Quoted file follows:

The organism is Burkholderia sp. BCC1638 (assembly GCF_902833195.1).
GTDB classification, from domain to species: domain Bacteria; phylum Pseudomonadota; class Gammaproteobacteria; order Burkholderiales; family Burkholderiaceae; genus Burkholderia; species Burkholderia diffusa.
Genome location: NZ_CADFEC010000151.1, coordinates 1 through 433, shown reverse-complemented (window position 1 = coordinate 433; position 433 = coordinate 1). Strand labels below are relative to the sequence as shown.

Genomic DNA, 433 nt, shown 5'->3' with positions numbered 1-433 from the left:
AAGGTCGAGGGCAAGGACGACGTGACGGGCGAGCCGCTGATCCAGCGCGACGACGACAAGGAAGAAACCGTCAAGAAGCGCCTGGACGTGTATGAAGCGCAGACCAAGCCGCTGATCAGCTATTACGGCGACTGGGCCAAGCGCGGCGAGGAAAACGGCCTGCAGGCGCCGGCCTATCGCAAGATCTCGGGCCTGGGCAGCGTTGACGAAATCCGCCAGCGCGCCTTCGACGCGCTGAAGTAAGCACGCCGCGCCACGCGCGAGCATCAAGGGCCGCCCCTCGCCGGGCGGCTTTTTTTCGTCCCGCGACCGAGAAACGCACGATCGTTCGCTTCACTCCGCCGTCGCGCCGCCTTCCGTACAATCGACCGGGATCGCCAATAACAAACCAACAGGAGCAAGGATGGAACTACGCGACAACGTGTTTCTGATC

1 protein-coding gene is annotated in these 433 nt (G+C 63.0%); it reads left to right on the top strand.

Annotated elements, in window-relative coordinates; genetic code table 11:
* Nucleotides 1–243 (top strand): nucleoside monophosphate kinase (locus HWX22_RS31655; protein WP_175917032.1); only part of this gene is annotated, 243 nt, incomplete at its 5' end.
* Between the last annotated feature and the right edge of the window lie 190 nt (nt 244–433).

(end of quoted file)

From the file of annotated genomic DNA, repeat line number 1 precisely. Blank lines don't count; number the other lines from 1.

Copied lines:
The organism is Burkholderia sp. BCC1638 (assembly GCF_902833195.1).